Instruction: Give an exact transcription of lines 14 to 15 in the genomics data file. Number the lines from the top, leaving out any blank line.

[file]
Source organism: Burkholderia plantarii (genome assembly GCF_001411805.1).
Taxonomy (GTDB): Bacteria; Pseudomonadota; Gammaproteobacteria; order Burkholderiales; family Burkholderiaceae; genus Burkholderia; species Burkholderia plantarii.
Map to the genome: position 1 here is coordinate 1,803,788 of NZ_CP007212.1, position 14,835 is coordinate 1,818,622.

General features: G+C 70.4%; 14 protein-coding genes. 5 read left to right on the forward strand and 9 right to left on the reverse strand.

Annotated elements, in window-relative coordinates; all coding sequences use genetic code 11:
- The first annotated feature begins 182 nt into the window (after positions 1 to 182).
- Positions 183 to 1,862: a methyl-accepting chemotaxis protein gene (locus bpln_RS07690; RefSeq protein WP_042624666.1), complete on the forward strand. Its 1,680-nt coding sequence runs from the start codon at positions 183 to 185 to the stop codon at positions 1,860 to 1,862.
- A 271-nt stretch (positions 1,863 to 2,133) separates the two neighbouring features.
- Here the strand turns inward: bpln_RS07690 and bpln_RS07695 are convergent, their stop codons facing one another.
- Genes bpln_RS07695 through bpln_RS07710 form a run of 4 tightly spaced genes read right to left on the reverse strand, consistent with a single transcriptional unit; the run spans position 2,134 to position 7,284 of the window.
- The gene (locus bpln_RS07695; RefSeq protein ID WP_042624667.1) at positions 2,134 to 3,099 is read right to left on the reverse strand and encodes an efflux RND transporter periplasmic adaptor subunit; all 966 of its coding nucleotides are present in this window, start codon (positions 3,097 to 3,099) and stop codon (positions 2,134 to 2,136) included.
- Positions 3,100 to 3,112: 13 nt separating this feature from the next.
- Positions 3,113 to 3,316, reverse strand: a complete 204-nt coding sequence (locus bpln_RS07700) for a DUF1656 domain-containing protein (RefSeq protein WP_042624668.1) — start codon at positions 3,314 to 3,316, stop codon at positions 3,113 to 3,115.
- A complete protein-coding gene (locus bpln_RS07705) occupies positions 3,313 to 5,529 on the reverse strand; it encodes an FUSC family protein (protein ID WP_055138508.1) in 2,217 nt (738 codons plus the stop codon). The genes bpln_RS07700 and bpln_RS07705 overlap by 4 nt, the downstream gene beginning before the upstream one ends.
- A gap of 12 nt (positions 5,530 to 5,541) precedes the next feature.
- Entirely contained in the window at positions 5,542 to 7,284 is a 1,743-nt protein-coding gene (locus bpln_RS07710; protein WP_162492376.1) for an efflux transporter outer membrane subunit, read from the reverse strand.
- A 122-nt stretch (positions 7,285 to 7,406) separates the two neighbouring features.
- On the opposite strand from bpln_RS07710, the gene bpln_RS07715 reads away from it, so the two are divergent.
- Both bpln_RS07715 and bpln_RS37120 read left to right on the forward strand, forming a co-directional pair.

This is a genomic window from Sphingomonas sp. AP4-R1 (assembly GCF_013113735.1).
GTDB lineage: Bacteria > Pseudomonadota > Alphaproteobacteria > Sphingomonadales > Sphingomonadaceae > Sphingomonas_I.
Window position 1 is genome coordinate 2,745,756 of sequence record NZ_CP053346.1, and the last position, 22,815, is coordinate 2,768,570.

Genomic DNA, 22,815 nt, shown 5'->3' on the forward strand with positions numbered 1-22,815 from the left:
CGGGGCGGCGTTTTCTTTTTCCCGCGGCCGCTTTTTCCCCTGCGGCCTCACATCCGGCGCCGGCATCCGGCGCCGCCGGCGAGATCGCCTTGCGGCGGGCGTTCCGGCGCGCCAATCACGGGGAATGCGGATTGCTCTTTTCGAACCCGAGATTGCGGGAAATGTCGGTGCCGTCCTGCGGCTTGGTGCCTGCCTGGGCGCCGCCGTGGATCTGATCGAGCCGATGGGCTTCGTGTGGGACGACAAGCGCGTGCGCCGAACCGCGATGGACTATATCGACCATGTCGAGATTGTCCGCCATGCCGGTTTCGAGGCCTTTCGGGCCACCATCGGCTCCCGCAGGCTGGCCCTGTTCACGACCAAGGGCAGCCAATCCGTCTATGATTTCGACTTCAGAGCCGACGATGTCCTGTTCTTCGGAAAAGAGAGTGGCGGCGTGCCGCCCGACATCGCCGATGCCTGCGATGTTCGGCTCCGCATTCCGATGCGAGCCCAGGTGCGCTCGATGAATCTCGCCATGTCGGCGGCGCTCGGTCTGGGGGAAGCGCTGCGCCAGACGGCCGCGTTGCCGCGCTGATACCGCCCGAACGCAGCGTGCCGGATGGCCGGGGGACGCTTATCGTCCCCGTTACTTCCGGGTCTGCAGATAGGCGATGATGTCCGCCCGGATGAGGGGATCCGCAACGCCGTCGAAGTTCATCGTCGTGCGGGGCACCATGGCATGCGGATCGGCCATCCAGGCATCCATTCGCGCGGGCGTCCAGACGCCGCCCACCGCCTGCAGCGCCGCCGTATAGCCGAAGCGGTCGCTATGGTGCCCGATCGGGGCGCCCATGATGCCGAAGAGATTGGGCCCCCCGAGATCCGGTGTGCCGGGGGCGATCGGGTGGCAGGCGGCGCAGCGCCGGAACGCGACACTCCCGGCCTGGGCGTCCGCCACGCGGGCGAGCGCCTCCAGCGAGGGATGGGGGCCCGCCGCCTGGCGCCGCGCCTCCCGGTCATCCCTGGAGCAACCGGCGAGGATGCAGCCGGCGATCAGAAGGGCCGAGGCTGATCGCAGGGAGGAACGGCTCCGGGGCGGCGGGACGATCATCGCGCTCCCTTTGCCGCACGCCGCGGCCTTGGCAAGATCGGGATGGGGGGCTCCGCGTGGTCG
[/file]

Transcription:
- A complete protein-coding gene (locus bpln_RS07705) occupies positions 3,313 to 5,529 on the reverse strand; it encodes an FUSC family protein (protein ID WP_055138508.1) in 2,217 nt (738 codons plus the stop codon). The genes bpln_RS07700 and bpln_RS07705 overlap by 4 nt, the downstream gene beginning before the upstream one ends.
- A gap of 12 nt (positions 5,530 to 5,541) precedes the next feature.